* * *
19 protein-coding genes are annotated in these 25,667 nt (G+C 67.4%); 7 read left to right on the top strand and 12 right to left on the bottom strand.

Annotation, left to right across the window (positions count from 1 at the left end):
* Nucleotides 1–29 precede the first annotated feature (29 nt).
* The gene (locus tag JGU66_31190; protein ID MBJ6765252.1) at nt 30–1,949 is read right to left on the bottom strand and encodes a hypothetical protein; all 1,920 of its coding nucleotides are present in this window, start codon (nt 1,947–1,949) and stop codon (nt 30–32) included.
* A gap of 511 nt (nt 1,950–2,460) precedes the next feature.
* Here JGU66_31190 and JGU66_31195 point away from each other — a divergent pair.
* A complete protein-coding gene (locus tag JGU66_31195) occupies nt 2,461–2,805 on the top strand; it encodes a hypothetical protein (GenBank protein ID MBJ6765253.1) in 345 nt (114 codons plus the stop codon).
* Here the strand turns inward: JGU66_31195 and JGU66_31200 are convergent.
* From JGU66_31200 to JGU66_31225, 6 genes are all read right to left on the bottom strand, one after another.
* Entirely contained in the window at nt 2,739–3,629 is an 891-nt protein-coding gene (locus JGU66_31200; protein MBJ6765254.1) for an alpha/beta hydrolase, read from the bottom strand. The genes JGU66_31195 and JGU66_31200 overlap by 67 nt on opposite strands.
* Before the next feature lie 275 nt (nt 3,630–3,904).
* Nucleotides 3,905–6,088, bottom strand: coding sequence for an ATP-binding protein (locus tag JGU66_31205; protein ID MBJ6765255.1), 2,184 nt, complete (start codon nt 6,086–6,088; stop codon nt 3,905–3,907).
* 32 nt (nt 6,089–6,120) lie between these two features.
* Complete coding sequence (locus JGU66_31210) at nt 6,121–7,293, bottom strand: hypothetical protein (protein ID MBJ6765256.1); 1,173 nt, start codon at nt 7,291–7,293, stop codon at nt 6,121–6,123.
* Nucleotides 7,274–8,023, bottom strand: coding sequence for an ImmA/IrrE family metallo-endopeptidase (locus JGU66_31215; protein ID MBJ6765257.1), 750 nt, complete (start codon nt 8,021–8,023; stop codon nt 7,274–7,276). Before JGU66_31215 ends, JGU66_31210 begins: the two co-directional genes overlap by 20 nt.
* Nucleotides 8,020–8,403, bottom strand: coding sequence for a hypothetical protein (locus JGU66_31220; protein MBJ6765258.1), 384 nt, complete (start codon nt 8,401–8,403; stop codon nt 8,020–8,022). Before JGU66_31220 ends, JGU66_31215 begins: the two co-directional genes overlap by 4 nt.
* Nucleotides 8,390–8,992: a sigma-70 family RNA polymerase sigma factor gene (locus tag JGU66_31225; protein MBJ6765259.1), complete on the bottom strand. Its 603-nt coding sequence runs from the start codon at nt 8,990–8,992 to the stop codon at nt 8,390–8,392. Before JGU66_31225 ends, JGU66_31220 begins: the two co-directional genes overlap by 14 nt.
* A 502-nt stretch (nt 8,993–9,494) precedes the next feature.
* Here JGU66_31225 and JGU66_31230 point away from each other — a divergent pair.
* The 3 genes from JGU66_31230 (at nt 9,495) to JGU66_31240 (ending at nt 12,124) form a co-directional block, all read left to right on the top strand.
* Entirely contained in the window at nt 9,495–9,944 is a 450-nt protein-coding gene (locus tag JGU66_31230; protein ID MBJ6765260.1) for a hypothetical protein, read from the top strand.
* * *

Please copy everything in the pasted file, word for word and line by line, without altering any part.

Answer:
19 protein-coding genes are annotated in these 25,667 nt (G+C 67.4%); 7 read left to right on the top strand and 12 right to left on the bottom strand.

Annotation, left to right across the window (positions count from 1 at the left end):
* Nucleotides 1–29 precede the first annotated feature (29 nt).
* The gene (locus tag JGU66_31190; protein ID MBJ6765252.1) at nt 30–1,949 is read right to left on the bottom strand and encodes a hypothetical protein; all 1,920 of its coding nucleotides are present in this window, start codon (nt 1,947–1,949) and stop codon (nt 30–32) included.
* A gap of 511 nt (nt 1,950–2,460) precedes the next feature.
* Here JGU66_31190 and JGU66_31195 point away from each other — a divergent pair.
* A complete protein-coding gene (locus tag JGU66_31195) occupies nt 2,461–2,805 on the top strand; it encodes a hypothetical protein (GenBank protein ID MBJ6765253.1) in 345 nt (114 codons plus the stop codon).
* Here the strand turns inward: JGU66_31195 and JGU66_31200 are convergent.
* From JGU66_31200 to JGU66_31225, 6 genes are all read right to left on the bottom strand, one after another.
* Entirely contained in the window at nt 2,739–3,629 is an 891-nt protein-coding gene (locus JGU66_31200; protein MBJ6765254.1) for an alpha/beta hydrolase, read from the bottom strand. The genes JGU66_31195 and JGU66_31200 overlap by 67 nt on opposite strands.
* Before the next feature lie 275 nt (nt 3,630–3,904).
* Nucleotides 3,905–6,088, bottom strand: coding sequence for an ATP-binding protein (locus tag JGU66_31205; protein ID MBJ6765255.1), 2,184 nt, complete (start codon nt 6,086–6,088; stop codon nt 3,905–3,907).
* 32 nt (nt 6,089–6,120) lie between these two features.
* Complete coding sequence (locus JGU66_31210) at nt 6,121–7,293, bottom strand: hypothetical protein (protein ID MBJ6765256.1); 1,173 nt, start codon at nt 7,291–7,293, stop codon at nt 6,121–6,123.
* Nucleotides 7,274–8,023, bottom strand: coding sequence for an ImmA/IrrE family metallo-endopeptidase (locus JGU66_31215; protein ID MBJ6765257.1), 750 nt, complete (start codon nt 8,021–8,023; stop codon nt 7,274–7,276). Before JGU66_31215 ends, JGU66_31210 begins: the two co-directional genes overlap by 20 nt.
* Nucleotides 8,020–8,403, bottom strand: coding sequence for a hypothetical protein (locus JGU66_31220; protein MBJ6765258.1), 384 nt, complete (start codon nt 8,401–8,403; stop codon nt 8,020–8,022). Before JGU66_31220 ends, JGU66_31215 begins: the two co-directional genes overlap by 4 nt.
* Nucleotides 8,390–8,992: a sigma-70 family RNA polymerase sigma factor gene (locus tag JGU66_31225; protein MBJ6765259.1), complete on the bottom strand. Its 603-nt coding sequence runs from the start codon at nt 8,990–8,992 to the stop codon at nt 8,390–8,392. Before JGU66_31225 ends, JGU66_31220 begins: the two co-directional genes overlap by 14 nt.
* A 502-nt stretch (nt 8,993–9,494) precedes the next feature.
* Here JGU66_31225 and JGU66_31230 point away from each other — a divergent pair.
* The 3 genes from JGU66_31230 (at nt 9,495) to JGU66_31240 (ending at nt 12,124) form a co-directional block, all read left to right on the top strand.
* Entirely contained in the window at nt 9,495–9,944 is a 450-nt protein-coding gene (locus tag JGU66_31230; protein ID MBJ6765260.1) for a hypothetical protein, read from the top strand.